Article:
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I jerked, muscles unclenching and sore. Blinking, I opened my eyes to a light blue pillow, and I wondered where I was until I remembered what had happened the day before.
I sat up, shivering in the coldness of the morning. I looked around for what had woken me, and whipped my head around when I heard another one.
Jeff finished his long belch, bending down to pick up what looked like a hunting knife and a bow. He stared up at me in my bunk, announcing flatly, “Battle training in forty-five minutes. You’ve got till then to get ready and eat breakfast.”
I watched as he left the hall, shutting the door loud enough to ensure I was completely awake. Grumbling, I slid out of bed, the freezing morning air making the hair on my body stand up. I shivered as I walked across the wooden plank floor in my bare feet, turning the light on in the bathroom and wrinkling my nose at the mess. More toothpaste decorated the sink, and the mirror was ajar.
I stepped closer to it, the fragmented side slightly open so I could see that there was a compartment behind it. I swung it open, seeing a toothpaste-covered green toothbrush slapped lazily on the bottom shelf, and a bunch of new bathroom materials on the middle shelf.
I almost did a retarded happy dance when I picked up the new toothbrush, purple and untouched. There was toothpaste in there too, floss, deodorant, soap for the sink and shower, razors, and shampoo and conditioner. I looked over at the shower, grimacing at the hair clogging the drain. I reached into it, gingerly turning on the shower head, and shutting the cubicle as I let the water hopefully wash the hair down the drain. Then I searched the bathroom, finding another hidden compartment in the counter of the sink, complete with fresh towels. Brushing my teeth, I finished quickly, and then shed off my clothes. I threw them on the ground, opening the door of the shower cubicle.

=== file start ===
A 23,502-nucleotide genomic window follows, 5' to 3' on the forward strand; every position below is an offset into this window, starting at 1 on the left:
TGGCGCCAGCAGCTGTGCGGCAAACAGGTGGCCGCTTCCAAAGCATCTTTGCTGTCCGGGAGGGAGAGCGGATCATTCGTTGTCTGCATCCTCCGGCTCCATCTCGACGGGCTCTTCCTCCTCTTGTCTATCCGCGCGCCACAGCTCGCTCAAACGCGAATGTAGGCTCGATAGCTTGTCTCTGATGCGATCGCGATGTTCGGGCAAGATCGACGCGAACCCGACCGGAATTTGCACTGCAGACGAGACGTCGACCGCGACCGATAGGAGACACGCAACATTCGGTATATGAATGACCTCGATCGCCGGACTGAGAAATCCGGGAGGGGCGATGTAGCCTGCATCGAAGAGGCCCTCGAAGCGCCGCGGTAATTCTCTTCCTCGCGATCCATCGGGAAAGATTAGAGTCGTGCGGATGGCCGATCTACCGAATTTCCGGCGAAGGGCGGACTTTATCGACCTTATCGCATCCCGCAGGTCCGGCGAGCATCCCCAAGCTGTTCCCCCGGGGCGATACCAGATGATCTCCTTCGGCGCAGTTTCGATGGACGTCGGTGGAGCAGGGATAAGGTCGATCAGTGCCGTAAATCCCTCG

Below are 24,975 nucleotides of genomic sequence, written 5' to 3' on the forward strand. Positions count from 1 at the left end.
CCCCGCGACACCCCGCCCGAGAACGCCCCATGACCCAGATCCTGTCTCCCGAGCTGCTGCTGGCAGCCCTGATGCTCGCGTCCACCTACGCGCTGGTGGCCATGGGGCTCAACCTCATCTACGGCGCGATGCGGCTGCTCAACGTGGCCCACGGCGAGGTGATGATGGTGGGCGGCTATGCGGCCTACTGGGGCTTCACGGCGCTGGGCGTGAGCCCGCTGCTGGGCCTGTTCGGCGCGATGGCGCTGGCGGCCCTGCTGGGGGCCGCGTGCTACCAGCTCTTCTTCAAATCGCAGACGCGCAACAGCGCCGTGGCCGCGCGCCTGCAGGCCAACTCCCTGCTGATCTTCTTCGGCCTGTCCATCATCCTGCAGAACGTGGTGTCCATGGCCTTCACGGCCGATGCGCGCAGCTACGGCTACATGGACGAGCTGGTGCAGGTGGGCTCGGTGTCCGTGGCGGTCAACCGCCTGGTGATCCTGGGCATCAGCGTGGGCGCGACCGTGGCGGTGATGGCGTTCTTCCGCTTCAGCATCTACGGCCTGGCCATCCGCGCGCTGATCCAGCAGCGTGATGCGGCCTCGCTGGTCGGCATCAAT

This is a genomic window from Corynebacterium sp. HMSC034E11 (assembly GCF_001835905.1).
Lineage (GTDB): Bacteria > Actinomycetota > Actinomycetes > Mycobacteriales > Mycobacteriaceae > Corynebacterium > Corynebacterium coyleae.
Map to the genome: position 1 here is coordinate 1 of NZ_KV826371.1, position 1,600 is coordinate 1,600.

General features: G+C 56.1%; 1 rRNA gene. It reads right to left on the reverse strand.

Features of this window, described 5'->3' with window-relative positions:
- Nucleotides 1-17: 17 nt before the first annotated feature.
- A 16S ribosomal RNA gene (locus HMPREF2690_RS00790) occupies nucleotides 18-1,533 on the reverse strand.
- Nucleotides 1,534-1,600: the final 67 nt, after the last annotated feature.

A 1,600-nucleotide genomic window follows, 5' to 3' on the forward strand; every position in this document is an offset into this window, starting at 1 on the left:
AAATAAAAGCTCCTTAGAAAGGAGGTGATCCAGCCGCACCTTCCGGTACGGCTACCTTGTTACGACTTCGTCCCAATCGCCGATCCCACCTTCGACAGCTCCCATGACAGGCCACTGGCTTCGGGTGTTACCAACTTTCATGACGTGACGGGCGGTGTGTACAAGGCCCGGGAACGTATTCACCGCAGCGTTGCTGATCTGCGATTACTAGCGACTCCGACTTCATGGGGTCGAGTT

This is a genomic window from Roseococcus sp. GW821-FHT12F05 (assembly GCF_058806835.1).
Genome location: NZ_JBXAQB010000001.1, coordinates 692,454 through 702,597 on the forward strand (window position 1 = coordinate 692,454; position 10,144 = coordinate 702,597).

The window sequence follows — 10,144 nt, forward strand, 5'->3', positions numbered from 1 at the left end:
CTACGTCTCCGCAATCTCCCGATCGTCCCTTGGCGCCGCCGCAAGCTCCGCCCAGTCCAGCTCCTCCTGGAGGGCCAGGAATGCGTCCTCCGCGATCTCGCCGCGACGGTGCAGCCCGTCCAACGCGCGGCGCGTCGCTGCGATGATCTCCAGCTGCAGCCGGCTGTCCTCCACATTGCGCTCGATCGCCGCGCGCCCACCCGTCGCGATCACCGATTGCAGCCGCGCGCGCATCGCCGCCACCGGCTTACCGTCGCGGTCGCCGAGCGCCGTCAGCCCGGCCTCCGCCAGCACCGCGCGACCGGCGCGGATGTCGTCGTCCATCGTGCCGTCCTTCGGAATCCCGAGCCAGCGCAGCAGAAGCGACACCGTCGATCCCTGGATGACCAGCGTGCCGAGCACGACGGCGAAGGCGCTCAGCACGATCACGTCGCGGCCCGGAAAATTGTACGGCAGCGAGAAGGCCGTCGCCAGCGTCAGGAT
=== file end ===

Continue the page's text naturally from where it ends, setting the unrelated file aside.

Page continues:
The air was moist and humid from the heat, and I was happy to note that the hairball had vanished down the drain. I stepped into the shower, grabbing the bar of soap and vigorously washing every square inch of my skin. Normally I wasn’t such a germophobe, but living with Jeff made me uneasy about picking up AIDS or something from him. Plus, I was still covered with dirt and minerals from the way to Camp, and I hadn’t had a shower in about three days.
I walked out ten minutes later, bending down to grab a towel and dry myself off. I shrugged back into my clothes, using the towel to rub my hair dry, and walked out of the bathroom, making sure to keep the door open so it wouldn’t be so humid in there. I didn’t want any more mould growing.
The hall was as cold as ever, but I ran to my bunk with joy when I spotted a clump of new clothes sitting beside my old jeans and new red t-shirt. I speed-dressed, clad in new underwear, jeans, socks, even shoes. I threw on my red shirt and hoodie, before climbing up to my bed. I yanked the sheets up to cover the pillow, so it wouldn’t get damp again, and jumped down to the ground. Walking past Jeff’s bunk, I pointedly ignored the bottom bed, moving quickly to the door.
I opened it, seeing the sun just barely rising, my breath puffing out like clouds. It had to be somewhere near zero degrees, frost glittering over every surface. I walked along the dirt path, the ground frozen and expanded. Kicking dirt clumps, I looked at the ice crystals formed beneath the surface of the dirt, leaving a trail behind me as I walked aimlessly.
Eventually, I spotted the hall from last night. A heavenly aroma made my stomach rumble, and I zipped into the near-empty hall. There were plates decorating the long table, so I guessed everyone had already eaten. I made my way over to the cafeteria, grumbling that Jeff hadn’t had the forethought to wake me earlier so I could’ve eaten with everyone else.
There was only one tree-person there, and I walked up to her with a plastic tray I’d gotten from the stack beside the start of the line. She turned to me, and I recognized her fiery maple-leaf hair as the tree-woman from last night.
She batted grass-lashes at me, leaning forward slightly. I cleared my throat uncomfortably, mumbling lowly, “Is there any breakfast left?”